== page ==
Local & Regional
Fri November 2, 2012
No Simple Fix for River Development
The vote on Vision 2 is just a few days away. The biggest portion of Tulsa’s quality of life money would go to improving Zink Dam and constructing a new dam in Jenks on the Arkansas River.
So it’s no surprise that as the election approaches, here in Tulsa, there’s a call we’re hearing more and more frequently: to put water in the river.
For Tulsans, it’s not a new desire. But as it turns out, the concept that a river ought to be filled with water isn’t so simple.
A Special Ecosystem
Fifteenth and Riverside, looking out over the Arkansas River, doesn’t exactly feel like the kind of exotic locale where you’d expect to find an endangered species.
As it turns out, however, there is a threatened bird that makes its home right here on the river, at least for part of the year.
John Kennington, president of the Tulsa Audubon Society, points out Zink Island, “which is a sand island in the middle of the Arkansas River.”
“This is an area that the least terns use to nest on,” he said.
That’s interior least terns he’s talking about, Tulsa’s very own endangered bird. The tern is a small species of bird that’s currently flown South for the winter.
But Kennington says, when they’re here, “they like to nest on a sandy gravelly open area, so the Zink Island gives them some really good habitat for their nests.”
You won’t find that kind of habitat on a river like the Mississippi. That’s because the Arkansas River, in our area at least, is a special kind of waterway, known as a “braided prairie stream.”
“Most of the time it’s a little trickle,” said Ed Rossman, with the U.S. Army Corps of Engineers Tulsa District. “You have sandbars all over the place, and little streams that kind of go through.”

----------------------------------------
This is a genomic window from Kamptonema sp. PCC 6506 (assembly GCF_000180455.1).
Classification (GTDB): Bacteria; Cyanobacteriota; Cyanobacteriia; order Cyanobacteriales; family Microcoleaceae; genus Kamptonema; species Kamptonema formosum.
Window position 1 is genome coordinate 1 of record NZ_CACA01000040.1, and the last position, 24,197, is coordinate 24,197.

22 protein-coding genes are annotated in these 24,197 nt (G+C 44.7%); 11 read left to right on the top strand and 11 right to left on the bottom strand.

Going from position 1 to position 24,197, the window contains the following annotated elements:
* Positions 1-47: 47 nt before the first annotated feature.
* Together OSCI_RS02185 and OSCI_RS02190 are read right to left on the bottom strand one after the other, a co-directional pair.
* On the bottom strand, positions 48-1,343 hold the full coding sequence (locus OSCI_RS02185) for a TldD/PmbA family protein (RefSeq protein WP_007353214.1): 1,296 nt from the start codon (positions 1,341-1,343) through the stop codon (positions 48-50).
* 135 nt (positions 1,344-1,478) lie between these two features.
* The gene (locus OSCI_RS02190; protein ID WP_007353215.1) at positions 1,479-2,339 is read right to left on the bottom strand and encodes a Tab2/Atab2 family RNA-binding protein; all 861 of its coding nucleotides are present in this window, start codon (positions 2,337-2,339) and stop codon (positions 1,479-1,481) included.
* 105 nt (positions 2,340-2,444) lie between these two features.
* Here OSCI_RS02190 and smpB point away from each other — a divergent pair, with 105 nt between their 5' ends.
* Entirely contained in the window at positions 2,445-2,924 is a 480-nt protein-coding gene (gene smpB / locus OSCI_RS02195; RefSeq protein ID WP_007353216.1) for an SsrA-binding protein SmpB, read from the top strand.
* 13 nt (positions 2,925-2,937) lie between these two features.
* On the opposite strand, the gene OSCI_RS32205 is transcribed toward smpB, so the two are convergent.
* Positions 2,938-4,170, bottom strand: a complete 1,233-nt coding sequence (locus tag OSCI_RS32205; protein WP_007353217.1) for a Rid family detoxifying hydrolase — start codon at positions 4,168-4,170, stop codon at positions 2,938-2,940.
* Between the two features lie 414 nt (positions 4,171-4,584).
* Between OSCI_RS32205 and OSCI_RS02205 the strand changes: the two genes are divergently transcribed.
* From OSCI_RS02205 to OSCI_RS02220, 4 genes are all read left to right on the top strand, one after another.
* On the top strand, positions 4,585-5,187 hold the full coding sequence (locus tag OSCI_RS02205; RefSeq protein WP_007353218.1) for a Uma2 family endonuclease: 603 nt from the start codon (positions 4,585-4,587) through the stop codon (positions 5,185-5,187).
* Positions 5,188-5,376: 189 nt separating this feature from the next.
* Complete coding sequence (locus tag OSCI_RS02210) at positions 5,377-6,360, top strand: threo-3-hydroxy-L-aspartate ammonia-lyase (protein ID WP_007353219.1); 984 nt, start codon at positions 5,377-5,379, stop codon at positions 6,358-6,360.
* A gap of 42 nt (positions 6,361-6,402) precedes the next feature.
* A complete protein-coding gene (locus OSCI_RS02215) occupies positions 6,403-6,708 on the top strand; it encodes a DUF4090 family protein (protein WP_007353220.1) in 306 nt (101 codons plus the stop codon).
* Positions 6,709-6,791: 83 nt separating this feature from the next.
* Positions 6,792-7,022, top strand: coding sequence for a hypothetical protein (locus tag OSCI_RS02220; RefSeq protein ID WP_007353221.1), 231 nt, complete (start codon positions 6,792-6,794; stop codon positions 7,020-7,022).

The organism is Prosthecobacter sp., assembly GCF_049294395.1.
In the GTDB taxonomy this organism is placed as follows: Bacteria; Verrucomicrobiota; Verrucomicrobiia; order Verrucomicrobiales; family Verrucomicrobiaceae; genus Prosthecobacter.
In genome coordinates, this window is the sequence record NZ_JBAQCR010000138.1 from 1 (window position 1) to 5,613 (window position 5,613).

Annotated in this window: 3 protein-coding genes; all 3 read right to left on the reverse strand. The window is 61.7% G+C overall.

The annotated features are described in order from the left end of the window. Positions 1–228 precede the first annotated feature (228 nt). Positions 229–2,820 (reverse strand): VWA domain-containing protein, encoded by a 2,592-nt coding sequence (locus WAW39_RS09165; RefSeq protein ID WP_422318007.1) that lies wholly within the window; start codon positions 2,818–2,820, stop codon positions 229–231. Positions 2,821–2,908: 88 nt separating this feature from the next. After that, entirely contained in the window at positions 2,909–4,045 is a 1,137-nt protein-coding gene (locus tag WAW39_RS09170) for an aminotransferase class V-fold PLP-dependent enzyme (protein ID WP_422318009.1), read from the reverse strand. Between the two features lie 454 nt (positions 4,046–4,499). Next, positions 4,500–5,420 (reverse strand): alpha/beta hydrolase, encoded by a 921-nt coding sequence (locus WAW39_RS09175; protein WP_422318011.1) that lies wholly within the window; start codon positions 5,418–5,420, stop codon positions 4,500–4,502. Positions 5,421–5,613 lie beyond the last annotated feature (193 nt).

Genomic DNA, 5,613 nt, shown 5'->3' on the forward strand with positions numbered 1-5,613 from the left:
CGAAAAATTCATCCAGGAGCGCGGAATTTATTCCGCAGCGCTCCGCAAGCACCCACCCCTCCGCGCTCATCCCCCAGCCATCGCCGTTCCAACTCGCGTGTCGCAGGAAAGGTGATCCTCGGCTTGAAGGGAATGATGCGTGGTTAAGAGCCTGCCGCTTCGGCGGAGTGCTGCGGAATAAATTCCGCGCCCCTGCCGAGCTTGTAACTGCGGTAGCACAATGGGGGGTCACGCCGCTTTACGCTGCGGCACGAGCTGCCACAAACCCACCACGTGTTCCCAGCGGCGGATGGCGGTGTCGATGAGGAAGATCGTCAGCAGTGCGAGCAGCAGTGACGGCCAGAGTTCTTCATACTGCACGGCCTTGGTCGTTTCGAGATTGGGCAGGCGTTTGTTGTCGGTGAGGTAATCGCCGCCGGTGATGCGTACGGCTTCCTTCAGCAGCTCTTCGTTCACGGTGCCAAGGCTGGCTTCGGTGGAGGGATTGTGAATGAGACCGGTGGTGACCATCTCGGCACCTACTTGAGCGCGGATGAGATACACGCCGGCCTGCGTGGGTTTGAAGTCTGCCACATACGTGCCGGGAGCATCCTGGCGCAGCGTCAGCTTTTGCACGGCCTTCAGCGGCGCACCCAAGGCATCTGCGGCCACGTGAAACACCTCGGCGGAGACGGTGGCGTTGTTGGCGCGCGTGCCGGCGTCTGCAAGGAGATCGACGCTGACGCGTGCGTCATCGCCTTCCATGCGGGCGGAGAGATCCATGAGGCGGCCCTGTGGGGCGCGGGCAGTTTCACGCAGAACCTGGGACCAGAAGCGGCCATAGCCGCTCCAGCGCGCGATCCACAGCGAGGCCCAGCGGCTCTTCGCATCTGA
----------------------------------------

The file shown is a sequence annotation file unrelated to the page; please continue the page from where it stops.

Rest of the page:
“Then when the floods come,” he said, “it really becomes big, and it’s gigantic, could be over a mile wide.”
Rossman says our prairie stream isn’t exactly in its natural state anymore. The Keystone dam, built for hydropower, and to protect us from those mile-wide floods, has altered the river’s character in Tulsa County.
But how best to mitigate inevitable environmental impacts is up for debate.
Gaylon Pinc, with the Project Management Group, works on Vision 2025 River projects.
2025 didn’t include enough money to construct any additional low water dams on the Arkansas, just to study their possible environmental effects.
Pinc recognizes the challenges of working on a prairie stream. He says it doesn’t necessarily make sense to say we should put water in the river.
“Probably a better way to phrase that would be, ‘Keep water in the River,’” he said.
He says the way forward is clear: that the aesthetic and ecosystem of the river will continue to diminish unless Zink Dam is improved, and more low water dams are built, for instance, in Jenks.
“If you like what you see, you know, a scoured riverbed, no vegetation, banks eroding,” he said, “it’s just going to work its way on downstream.”
He says current plans include mitigation of negative environmental effects, like building another island for the least terns. But the terns aren’t the only species dependant on the river.
Chris Whisenhunt, fisheries biologist with the Oklahoma Department of Wildlife, says the Department is opposed to any new dams on the river.
He says that sediment buildup in Zink Lake has created water quality that’s too poor for some of the river’s most important species fish. He says Zink Dam should be improved if possible, because it’s a safety concern, and because updates might improve water quality.
He also says the Department would welcome better dam designs, but that it’s skeptical whether that would actually happen.
“Currently our only example of what will happen to the Arkansas River is what
Zink Lake is right now,” he said, “and that is a very poor habitat for most of our sport fish.”
Ed Rossman says the Corps of Engineers would welcome whatever solution is best for the ecosystem, whether that’s low water dams or something else.
John Kennington hopes that whether or not voters decide to advance the dam money in Vision 2, we keep realistic expectations about what the Arkansas should look like.
“We want to make sure that as things are developed,” he said, “that we don’t overdevelop it, and just turn the whole thing into some manicured English garden.”
“We need to leave a portion of it as is,” he said, “because there’s a lot of beauty to be had with the habitat in its natural state.”